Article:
- Encourage students to pursue potential immigration remedies (if available to them)
- Build Agency and Power
- Help students start a group/club to raise awareness about immigration issues
- Inform students about their rights: ilrc and www.nilc.org
- Connect students to culturally competent and responsive mental/ emotional health services
- Educate students about how other marginalized groups have organized against their marginalization
- Build faith — a sense of agency and a belief that things will change for the better
- Create Spaces for Storytelling and Creative Expression
- Encourage students to share their stories (when safe)
- Share E4FC’s creative work website: www.thingsillneversay.org
- Support undocumented artists: www.tiny.cc/buzzfeedundocuart
- Encourage students to build their own meaning and identity that is different from the negative stigma and stereotypes about undocumented immigrants
About Educators for Fair Consideration (E4FC)
Founded in 2006, Educators for Fair Consideration (E4FC) empowers undocumented young people to achieve educational and career goals through personal, institutional and policy transformation. We envision an America where all young people can pursue and complete an education with confidence and without constraint. Our programming is designed by and for undocumented young people with support from committed allies.
For more information, visit www.e4fc.org
Please join us in a survey taking party this Thursday October, 12th from 11:30am-1:00pm in McLaren 252! You’ll have the opportunity to win some awesome prizes for yourself and win $200 for your student organization!
You won’t want to miss out on this!!
If you have any questions please email firstname.lastname@example.org
Black Disabled Art History 101
Thursday, September 28
Lone Mountain 100, University of San Francisco
Leroy Moore will be reading a selection from Black Disabled Art History 101. He will be joined by India Harville, a disabled dancer from Oakland, who is featured in the book. India will be both performing and discussing art and performance as integral to disability justice.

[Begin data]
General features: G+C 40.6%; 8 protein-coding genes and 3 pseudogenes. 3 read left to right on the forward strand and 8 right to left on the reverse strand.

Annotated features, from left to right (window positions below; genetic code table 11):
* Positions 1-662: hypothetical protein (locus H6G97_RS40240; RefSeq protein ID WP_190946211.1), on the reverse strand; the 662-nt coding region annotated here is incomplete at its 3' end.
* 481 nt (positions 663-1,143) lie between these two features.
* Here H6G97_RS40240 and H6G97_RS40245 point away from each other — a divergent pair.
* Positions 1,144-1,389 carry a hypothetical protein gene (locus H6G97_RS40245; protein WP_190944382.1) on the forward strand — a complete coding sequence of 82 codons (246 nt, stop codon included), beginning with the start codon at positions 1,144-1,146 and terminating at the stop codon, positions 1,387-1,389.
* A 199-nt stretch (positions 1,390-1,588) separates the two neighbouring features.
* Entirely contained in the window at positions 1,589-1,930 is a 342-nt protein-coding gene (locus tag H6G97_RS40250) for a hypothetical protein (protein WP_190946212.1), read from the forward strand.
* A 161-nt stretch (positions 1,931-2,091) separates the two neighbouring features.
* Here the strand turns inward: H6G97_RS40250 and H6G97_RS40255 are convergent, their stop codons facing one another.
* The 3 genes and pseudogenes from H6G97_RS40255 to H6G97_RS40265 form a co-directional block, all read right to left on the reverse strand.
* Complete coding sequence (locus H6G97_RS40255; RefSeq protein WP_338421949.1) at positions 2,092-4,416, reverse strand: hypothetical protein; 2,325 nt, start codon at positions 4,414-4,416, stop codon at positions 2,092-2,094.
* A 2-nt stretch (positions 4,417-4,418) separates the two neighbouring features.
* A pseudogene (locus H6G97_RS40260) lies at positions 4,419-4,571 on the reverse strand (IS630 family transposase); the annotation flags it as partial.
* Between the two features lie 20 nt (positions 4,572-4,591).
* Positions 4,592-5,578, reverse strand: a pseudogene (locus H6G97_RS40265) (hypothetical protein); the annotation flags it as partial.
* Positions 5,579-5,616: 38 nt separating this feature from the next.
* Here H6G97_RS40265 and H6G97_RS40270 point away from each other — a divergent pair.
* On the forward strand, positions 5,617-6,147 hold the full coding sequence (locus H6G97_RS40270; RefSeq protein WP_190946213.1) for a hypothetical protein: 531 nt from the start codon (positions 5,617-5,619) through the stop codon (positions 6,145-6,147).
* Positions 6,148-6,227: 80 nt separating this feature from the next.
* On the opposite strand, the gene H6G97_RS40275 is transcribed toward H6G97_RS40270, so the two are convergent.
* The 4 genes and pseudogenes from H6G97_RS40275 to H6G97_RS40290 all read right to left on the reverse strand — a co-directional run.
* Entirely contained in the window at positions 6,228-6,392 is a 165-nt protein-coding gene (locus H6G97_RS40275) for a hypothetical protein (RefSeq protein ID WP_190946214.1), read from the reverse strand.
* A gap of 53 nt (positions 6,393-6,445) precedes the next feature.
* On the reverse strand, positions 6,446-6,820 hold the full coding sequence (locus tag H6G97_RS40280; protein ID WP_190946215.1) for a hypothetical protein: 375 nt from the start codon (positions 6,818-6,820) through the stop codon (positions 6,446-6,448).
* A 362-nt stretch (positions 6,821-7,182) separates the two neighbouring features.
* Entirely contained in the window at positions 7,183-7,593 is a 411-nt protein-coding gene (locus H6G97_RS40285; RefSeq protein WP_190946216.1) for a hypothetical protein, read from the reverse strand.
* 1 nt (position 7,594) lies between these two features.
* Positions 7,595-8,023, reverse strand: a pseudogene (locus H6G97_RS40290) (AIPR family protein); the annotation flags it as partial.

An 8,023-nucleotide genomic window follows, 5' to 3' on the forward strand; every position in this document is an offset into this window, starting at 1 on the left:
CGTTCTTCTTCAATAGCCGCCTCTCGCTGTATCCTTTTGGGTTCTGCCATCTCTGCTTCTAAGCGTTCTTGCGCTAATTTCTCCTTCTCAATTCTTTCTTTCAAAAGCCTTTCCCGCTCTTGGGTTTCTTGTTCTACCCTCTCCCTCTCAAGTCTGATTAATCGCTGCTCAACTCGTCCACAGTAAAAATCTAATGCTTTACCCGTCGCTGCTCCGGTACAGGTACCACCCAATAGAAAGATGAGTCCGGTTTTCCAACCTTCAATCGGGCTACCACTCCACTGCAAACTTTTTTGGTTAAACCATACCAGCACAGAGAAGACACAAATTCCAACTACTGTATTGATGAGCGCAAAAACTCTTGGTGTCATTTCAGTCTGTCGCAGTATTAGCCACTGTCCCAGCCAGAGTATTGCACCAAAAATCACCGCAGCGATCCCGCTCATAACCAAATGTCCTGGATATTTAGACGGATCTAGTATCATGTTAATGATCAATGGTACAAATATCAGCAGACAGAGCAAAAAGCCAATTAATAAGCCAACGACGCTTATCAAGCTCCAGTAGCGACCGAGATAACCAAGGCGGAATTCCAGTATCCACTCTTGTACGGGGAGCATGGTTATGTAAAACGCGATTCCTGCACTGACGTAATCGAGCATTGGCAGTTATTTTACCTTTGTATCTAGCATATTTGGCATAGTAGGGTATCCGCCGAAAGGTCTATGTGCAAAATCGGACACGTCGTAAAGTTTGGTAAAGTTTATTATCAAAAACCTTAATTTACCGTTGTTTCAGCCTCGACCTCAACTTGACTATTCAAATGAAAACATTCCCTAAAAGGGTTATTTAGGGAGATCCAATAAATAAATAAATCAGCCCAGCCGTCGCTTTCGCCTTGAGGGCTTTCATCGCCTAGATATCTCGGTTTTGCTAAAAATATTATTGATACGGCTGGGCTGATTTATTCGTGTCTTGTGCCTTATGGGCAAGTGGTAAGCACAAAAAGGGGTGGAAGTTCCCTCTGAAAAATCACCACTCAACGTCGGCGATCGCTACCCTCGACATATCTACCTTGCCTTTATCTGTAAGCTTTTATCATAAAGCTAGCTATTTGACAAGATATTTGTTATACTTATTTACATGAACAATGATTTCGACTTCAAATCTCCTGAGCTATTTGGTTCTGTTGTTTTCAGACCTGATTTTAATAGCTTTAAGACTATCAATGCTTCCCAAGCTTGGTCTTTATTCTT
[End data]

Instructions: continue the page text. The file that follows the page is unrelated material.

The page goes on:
Black Disabled Art History 101: Disability representation in children’s literature typically fulfills common stereotypes of disability as deficit, something to overcome, or something to fear. Rarely is disability, as it intersects with other identity markers, positioned as a natural part of human variation or within frameworks of diversity and culture. We believe that this ground-breaking book is the first of its kind, focusing on disability identity, art, and culture; and, as such, creates the space for conversations that can move the dominant narrative of disability from overcoming to pride.
Join the USF community in welcoming Omar Garcia on Wednesday, September 27, 2017. Omar is one of the students from the school for rural teachers, “Raúl Isidro Burgos,” who was present at the events of September 26th, 2014 and survived the attack of the army and police. He has been one of the most visible spokespersons of the group of parents and students who in spite of the lack of advances in the case, or precisely because of this, continue to demand truth and justice. Please see attached flyer for more information.
Practically speaking, federal guidance on campus sexual-assault policy has returned to the pre-2011 era. But colleges’ policies won’t. At least not right away. Campus Title IX officers told The Chronicle on Friday that their colleges would remain committed to sexual-assault prevention and response, despite the federal government’s announcement that the approach to the gender-equity law that the Obama administration had championed was effectively over. Please click here for full article.